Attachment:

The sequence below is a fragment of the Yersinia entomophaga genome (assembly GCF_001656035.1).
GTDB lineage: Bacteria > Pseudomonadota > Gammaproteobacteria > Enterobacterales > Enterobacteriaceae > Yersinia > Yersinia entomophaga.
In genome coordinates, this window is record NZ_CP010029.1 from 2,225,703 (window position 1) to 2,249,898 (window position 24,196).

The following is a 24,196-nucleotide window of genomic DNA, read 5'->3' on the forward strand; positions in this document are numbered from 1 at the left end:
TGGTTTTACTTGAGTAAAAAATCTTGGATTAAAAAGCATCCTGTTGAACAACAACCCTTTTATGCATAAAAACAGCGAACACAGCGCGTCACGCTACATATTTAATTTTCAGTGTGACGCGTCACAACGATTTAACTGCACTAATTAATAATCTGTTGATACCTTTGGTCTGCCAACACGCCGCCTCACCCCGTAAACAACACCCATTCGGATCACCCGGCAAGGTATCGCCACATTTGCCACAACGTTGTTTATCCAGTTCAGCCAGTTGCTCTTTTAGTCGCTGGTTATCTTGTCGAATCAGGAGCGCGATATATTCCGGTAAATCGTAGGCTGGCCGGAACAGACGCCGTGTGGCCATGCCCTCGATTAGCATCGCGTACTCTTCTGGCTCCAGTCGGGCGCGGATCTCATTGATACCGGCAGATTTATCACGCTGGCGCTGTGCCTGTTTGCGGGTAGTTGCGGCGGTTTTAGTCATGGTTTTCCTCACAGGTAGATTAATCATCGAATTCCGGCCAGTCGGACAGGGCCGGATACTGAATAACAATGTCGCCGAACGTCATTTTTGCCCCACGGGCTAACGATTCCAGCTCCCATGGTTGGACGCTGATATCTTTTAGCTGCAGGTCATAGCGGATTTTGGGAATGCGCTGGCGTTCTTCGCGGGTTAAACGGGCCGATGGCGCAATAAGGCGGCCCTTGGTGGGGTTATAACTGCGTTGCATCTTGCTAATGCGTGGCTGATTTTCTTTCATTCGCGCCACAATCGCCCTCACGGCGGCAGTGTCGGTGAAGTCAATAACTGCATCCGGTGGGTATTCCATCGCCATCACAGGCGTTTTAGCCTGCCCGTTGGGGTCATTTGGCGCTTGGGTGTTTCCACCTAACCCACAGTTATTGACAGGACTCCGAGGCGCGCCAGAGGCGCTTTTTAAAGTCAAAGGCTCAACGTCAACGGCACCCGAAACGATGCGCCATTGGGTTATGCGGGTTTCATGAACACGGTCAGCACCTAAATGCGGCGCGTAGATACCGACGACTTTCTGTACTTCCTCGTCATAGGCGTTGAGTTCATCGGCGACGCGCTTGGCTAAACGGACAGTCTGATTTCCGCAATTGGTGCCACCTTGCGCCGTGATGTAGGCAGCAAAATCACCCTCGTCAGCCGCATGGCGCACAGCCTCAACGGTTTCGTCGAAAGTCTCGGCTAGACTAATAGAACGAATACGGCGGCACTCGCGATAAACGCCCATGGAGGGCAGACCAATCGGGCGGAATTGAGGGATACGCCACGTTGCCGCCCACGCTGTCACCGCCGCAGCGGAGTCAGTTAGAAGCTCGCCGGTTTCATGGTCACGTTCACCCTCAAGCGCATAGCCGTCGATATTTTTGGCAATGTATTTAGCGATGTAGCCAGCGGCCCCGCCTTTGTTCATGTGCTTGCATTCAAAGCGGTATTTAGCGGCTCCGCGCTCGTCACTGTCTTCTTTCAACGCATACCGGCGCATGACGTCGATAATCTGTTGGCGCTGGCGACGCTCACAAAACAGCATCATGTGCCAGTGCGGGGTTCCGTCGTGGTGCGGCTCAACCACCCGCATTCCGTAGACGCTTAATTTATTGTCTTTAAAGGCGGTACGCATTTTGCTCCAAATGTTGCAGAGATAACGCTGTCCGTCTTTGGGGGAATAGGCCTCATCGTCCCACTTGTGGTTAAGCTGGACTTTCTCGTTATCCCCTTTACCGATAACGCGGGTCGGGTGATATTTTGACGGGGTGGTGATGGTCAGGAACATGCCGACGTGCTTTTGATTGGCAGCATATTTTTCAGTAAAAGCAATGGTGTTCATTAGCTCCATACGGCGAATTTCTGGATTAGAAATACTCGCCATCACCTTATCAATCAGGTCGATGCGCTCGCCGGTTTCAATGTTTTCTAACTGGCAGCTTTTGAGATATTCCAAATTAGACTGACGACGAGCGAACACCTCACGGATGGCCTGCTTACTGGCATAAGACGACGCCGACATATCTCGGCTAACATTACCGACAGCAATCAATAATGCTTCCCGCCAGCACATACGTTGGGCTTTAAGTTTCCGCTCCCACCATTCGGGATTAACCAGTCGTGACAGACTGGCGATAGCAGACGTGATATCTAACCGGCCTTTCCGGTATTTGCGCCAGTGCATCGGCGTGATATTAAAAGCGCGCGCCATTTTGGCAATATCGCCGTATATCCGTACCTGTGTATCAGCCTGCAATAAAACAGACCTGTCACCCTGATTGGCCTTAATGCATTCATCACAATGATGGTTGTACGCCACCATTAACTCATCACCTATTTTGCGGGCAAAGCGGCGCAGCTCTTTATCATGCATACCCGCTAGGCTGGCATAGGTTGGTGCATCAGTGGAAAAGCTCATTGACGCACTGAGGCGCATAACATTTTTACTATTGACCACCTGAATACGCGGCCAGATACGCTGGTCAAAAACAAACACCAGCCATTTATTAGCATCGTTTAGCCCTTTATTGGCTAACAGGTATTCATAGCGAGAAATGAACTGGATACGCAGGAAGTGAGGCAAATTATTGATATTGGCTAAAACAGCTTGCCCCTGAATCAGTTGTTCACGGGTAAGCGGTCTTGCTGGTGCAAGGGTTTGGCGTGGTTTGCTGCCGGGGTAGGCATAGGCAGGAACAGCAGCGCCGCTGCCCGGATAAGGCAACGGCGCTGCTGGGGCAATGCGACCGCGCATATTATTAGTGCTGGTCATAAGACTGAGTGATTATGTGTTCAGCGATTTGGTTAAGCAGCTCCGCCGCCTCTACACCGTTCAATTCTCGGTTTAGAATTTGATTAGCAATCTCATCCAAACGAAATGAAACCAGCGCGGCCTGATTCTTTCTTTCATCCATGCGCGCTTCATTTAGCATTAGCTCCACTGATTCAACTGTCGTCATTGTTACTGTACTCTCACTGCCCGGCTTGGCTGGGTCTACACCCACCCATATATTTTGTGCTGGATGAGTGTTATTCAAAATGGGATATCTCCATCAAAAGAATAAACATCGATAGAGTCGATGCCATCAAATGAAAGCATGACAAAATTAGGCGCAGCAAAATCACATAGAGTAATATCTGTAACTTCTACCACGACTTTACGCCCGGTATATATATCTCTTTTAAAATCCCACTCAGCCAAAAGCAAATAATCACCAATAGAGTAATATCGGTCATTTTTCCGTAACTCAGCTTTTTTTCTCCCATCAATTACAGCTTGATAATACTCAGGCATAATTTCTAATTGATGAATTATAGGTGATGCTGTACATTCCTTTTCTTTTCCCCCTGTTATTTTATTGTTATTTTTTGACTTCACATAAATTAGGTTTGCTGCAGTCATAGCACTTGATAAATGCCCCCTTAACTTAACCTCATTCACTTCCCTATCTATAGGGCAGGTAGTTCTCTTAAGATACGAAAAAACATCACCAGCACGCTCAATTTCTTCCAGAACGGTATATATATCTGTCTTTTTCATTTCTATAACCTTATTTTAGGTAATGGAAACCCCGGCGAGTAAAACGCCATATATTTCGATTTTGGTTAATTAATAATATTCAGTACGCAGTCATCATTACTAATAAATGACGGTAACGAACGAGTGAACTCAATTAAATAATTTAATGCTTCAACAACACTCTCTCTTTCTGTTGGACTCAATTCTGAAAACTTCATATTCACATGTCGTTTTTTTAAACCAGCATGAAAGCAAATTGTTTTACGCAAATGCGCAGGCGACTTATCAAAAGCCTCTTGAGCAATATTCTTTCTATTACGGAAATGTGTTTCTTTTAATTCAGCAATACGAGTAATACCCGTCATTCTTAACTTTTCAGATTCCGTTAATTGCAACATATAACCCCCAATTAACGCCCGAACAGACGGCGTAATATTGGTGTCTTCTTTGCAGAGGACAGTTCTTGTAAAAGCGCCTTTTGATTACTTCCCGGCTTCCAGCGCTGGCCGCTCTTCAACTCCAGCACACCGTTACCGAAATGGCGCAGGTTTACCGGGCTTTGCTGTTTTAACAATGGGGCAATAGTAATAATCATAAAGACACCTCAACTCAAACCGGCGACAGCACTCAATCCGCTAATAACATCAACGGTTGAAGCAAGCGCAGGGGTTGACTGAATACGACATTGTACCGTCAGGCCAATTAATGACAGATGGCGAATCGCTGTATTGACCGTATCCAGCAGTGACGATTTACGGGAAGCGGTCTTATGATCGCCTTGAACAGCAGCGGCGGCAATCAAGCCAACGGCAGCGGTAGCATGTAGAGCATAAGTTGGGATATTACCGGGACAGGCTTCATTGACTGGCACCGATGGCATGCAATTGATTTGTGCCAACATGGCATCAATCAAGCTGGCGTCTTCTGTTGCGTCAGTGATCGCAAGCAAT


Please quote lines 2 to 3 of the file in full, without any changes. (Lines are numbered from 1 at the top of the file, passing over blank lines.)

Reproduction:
GTDB lineage: Bacteria > Pseudomonadota > Gammaproteobacteria > Enterobacterales > Enterobacteriaceae > Yersinia > Yersinia entomophaga.
In genome coordinates, this window is record NZ_CP010029.1 from 2,225,703 (window position 1) to 2,249,898 (window position 24,196).